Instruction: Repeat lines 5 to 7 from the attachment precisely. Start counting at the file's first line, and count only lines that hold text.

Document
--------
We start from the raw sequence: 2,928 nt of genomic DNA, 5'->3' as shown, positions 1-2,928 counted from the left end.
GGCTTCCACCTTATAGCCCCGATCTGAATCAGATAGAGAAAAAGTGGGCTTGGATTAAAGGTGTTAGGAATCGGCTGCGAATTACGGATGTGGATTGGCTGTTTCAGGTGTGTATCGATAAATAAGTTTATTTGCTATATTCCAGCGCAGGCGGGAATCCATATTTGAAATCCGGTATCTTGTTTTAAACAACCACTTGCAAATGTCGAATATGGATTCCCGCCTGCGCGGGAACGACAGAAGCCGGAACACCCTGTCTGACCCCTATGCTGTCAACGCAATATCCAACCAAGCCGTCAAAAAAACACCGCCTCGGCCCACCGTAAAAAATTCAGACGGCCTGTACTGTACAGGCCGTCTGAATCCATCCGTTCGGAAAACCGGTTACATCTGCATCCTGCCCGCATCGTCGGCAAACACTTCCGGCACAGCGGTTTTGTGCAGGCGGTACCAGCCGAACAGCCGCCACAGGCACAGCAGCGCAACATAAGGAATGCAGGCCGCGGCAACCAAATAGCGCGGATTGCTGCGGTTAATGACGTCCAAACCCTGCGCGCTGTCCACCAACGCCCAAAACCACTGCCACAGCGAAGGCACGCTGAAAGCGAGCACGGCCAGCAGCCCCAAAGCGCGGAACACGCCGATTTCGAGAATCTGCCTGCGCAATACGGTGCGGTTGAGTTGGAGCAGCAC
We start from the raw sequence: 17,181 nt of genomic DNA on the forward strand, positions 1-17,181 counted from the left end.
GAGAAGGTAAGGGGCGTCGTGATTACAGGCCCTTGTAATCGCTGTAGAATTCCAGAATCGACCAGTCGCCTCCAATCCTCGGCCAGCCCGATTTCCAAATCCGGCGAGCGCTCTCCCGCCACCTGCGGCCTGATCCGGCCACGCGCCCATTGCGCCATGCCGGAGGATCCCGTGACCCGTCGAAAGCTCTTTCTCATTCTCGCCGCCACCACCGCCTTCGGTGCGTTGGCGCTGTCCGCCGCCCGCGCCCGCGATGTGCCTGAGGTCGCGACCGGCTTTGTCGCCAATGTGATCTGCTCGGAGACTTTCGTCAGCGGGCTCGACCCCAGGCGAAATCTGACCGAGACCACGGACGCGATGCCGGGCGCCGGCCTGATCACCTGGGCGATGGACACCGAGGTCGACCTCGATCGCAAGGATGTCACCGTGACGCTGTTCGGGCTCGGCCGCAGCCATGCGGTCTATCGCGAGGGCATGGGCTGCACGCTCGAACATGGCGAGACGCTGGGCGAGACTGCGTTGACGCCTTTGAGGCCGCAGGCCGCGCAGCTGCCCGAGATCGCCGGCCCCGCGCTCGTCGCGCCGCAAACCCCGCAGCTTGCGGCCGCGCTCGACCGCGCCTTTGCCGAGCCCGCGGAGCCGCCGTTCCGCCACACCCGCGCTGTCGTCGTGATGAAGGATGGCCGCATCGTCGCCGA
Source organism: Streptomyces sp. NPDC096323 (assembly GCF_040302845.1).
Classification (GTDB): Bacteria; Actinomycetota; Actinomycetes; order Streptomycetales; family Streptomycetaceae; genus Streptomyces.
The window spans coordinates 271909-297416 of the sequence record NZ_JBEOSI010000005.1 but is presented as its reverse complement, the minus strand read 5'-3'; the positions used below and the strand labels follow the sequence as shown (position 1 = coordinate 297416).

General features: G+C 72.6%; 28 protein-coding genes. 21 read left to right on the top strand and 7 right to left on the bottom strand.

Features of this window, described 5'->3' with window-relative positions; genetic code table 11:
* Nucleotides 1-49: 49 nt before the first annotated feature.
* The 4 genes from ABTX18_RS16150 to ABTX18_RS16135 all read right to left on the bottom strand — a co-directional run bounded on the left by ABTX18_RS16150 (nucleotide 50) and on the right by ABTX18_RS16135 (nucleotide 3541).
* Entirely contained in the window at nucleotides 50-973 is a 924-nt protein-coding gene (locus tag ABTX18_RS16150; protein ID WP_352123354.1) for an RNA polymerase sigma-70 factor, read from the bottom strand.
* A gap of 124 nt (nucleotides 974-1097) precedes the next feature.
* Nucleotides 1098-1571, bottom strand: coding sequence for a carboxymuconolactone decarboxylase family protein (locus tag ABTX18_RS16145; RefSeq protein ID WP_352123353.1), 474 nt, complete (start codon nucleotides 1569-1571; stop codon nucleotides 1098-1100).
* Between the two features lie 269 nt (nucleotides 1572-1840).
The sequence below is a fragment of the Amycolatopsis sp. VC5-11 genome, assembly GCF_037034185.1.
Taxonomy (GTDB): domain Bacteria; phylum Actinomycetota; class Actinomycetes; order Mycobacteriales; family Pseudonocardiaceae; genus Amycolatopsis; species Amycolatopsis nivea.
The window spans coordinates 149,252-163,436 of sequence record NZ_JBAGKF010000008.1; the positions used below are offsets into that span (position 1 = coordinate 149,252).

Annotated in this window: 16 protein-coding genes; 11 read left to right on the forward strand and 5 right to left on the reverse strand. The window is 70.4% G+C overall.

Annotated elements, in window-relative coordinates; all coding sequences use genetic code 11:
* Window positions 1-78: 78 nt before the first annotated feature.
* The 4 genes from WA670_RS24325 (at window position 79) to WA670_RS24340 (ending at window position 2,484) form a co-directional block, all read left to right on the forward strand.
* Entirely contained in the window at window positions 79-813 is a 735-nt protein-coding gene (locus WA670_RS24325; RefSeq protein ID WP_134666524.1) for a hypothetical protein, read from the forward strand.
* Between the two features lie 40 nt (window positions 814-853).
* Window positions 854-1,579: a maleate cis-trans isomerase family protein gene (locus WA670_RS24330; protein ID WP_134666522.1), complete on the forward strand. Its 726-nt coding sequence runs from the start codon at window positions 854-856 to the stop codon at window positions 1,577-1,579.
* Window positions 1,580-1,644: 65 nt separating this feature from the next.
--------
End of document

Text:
Source organism: Streptomyces sp. NPDC096323 (assembly GCF_040302845.1).
Classification (GTDB): Bacteria; Actinomycetota; Actinomycetes; order Streptomycetales; family Streptomycetaceae; genus Streptomyces.
The window spans coordinates 271909-297416 of the sequence record NZ_JBEOSI010000005.1 but is presented as its reverse complement, the minus strand read 5'-3'; the positions used below and the strand labels follow the sequence as shown (position 1 = coordinate 297416).